Java Applets (not favored these days)
The Java applets can run in a variety of configurations (with different menus, different menu items, different logical systems, etc.). Which configuration a running instance uses depends on how they are launched, and preferences that the User (or Instructor) chooses. The examples shown here are mostly running Introduction and Elimination rules (Gentzen sequent calculus adapted to a friendly presentation).
Examples of Applets (not favored these days)
[Applets can take 30 seconds to launch on recent Apple Macintoshes, but they launch in perhaps 10 seconds on most other machines]
Example of Proof Applet
Example of Tree Applet
Example of Semantics Applet
Example of Symbolization Applet
Example of Modal Trees Applet
Example of Modal Truth Tables Applet
Example of Reading a Counter Example from a Tree
Example of Examination Applet
Example of Lambda Applet
Example of Endorse-Deny Applet
Source Code
It is the intention to 'open source' most, if not all, the source code used here. This will take some time to do, maybe a year or two.
The Parsers Source
https://github.com/mfricke1947/ParserPublic.git
These are the parsers used for propositional and predicate logic on http://softoption.us . There are, possibly, four parsers. There are hand-written recursive descent parsers for the basic propositional and predicate logic, and for lambda calculus. Then there are two automatically generated parsers CCParser and CCParserTwo also for logic. All the actual parsers in use for the logic in the instructional software, and subclassed parsers all use CCParser or CCParserTwo. They can parse pretty well all the standard versions of logic (versions corresponding to all the standard textbooks). There is a single internal form, and the variations are translated into it when being read and parsed, then the formulas are written back in the desired flavor or style.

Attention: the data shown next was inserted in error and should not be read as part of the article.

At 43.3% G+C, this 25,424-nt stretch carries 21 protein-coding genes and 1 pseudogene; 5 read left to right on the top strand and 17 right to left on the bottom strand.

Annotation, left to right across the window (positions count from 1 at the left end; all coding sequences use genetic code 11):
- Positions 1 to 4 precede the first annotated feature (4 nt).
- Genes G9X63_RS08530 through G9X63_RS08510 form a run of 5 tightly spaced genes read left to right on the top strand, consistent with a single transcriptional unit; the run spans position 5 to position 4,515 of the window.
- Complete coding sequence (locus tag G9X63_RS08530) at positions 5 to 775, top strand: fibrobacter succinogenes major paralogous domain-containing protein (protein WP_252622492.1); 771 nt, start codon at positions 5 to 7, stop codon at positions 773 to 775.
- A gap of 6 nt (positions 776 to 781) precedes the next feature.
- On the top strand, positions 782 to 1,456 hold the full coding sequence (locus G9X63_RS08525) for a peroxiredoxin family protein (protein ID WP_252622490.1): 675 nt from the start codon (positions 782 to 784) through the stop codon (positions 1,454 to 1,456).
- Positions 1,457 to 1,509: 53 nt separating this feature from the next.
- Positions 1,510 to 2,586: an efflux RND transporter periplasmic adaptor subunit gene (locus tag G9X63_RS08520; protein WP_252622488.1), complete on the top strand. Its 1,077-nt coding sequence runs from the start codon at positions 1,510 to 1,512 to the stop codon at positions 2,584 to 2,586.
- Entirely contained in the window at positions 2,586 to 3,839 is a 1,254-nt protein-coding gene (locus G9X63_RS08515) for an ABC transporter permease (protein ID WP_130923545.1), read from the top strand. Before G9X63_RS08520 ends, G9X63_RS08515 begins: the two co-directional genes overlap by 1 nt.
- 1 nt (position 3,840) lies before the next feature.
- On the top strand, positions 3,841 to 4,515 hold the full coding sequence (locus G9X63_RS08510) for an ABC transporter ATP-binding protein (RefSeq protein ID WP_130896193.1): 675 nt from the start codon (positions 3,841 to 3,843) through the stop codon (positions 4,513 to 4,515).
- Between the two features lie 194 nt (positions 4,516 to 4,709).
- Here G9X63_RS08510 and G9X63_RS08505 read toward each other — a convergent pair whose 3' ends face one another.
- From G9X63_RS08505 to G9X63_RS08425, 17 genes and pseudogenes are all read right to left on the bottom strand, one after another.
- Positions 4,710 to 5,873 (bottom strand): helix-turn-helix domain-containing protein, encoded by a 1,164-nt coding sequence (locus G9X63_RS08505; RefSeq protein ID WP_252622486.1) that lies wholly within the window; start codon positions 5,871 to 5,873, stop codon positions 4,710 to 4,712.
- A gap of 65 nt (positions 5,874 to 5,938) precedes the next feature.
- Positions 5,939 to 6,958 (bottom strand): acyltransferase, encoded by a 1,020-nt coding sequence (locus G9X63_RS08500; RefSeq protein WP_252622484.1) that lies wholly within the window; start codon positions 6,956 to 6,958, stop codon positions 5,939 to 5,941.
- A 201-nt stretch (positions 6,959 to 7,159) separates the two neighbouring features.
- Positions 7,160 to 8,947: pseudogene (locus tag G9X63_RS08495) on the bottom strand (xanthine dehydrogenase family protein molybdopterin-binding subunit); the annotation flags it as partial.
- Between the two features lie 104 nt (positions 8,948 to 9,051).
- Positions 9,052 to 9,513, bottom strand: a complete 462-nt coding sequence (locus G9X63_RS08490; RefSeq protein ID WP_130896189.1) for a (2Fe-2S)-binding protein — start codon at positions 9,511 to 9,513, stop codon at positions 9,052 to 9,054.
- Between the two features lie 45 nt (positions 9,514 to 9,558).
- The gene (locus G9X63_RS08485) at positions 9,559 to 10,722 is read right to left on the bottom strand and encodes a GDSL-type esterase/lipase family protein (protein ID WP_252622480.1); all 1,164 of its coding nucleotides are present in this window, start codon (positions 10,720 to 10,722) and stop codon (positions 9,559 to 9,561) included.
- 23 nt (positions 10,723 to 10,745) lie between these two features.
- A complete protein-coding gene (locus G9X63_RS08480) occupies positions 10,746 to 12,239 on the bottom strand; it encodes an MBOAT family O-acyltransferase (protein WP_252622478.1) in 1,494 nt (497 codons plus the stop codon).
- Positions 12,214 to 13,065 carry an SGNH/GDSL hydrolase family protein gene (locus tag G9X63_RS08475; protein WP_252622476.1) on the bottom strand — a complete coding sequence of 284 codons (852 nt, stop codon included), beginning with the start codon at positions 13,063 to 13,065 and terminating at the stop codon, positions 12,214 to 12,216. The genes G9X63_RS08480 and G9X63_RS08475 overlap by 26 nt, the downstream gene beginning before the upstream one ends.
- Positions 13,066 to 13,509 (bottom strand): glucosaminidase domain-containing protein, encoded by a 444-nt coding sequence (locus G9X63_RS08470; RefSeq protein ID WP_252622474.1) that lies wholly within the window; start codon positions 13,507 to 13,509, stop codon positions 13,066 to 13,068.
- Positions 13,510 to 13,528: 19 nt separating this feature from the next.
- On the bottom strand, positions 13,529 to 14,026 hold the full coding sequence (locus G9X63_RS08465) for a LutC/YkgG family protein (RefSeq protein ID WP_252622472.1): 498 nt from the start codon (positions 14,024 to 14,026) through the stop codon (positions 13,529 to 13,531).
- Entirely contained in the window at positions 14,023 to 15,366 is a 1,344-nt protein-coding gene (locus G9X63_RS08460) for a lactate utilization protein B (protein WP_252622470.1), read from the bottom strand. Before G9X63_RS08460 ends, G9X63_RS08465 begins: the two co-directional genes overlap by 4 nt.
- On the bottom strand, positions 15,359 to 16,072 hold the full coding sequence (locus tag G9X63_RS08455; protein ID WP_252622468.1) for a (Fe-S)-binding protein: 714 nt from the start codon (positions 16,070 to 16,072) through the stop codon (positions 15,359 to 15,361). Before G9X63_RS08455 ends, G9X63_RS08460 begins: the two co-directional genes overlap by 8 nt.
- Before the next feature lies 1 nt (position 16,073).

The Proof Widget Source
https://github.com/mfricke1947/ProofsPublic.git
Software for instruction in logic (as used on http://softoption.us ). This is the source code for the Proof Widget, which is some javascript for displaying proofs in propositional logic, predicate logic, first-order theories, set theory, and lambda calculus. The Widget illustrates intelligent editing of derivations, tactics, and compiling derivations (best-path theorem proving). The code is written in Java and the project hosted and developed in the Eclipse IDE, with GIT and the Google Web Toolkit (GWT) plug-in. The GWT plug-in can run the project in Super Dev mode for development. Then it compiles the Java to Javascript, which can be embedded in Web Pages (or ePubs, iBooks etc.). Various 'switches' in those Web Pages allow the Proof Widget to be configured to run the desired systems. Sample Web pages are included.
- Example of the Proof Widget
- The Proof Panel
- Intelligent Editing
- Tactics for System I
- Using Tactics [Generic]
- Frické, M [2012] 'Best-path theorem proving: compiling derivations', Chapter in Rationis Defensor: Essays in Honour of Colin Cheyne. Springer, 2012, ISBN-10: 9400739826, pp. 255- 275. pdf of Draft